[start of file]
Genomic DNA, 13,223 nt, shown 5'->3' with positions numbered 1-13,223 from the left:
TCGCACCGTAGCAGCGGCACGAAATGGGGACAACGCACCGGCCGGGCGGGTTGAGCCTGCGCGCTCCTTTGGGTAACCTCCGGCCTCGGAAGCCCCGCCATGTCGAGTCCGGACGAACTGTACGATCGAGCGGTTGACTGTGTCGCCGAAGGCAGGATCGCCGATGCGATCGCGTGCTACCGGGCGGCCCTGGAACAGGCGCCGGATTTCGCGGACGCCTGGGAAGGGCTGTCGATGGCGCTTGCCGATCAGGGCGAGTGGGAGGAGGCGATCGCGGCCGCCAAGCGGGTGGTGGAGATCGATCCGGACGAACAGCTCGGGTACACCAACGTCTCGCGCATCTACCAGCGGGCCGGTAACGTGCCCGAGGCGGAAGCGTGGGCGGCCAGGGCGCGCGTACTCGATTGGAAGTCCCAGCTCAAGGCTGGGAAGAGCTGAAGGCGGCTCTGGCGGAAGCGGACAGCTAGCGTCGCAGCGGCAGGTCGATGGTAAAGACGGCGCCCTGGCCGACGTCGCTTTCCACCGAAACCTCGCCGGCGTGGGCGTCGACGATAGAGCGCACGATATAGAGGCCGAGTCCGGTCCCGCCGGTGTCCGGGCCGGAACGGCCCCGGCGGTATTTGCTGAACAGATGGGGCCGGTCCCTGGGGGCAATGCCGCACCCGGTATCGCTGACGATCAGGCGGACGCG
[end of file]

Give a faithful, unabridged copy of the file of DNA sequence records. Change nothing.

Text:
Genomic DNA, 13,223 nt, shown 5'->3' with positions numbered 1-13,223 from the left:
TCGCACCGTAGCAGCGGCACGAAATGGGGACAACGCACCGGCCGGGCGGGTTGAGCCTGCGCGCTCCTTTGGGTAACCTCCGGCCTCGGAAGCCCCGCCATGTCGAGTCCGGACGAACTGTACGATCGAGCGGTTGACTGTGTCGCCGAAGGCAGGATCGCCGATGCGATCGCGTGCTACCGGGCGGCCCTGGAACAGGCGCCGGATTTCGCGGACGCCTGGGAAGGGCTGTCGATGGCGCTTGCCGATCAGGGCGAGTGGGAGGAGGCGATCGCGGCCGCCAAGCGGGTGGTGGAGATCGATCCGGACGAACAGCTCGGGTACACCAACGTCTCGCGCATCTACCAGCGGGCCGGTAACGTGCCCGAGGCGGAAGCGTGGGCGGCCAGGGCGCGCGTACTCGATTGGAAGTCCCAGCTCAAGGCTGGGAAGAGCTGAAGGCGGCTCTGGCGGAAGCGGACAGCTAGCGTCGCAGCGGCAGGTCGATGGTAAAGACGGCGCCCTGGCCGACGTCGCTTTCCACCGAAACCTCGCCGGCGTGGGCGTCGACGATAGAGCGCACGATATAGAGGCCGAGTCCGGTCCCGCCGGTGTCCGGGCCGGAACGGCCCCGGCGGTATTTGCTGAACAGATGGGGCCGGTCCCTGGGGGCAATGCCGCACCCGGTATCGCTGACGATCAGGCGGACGCG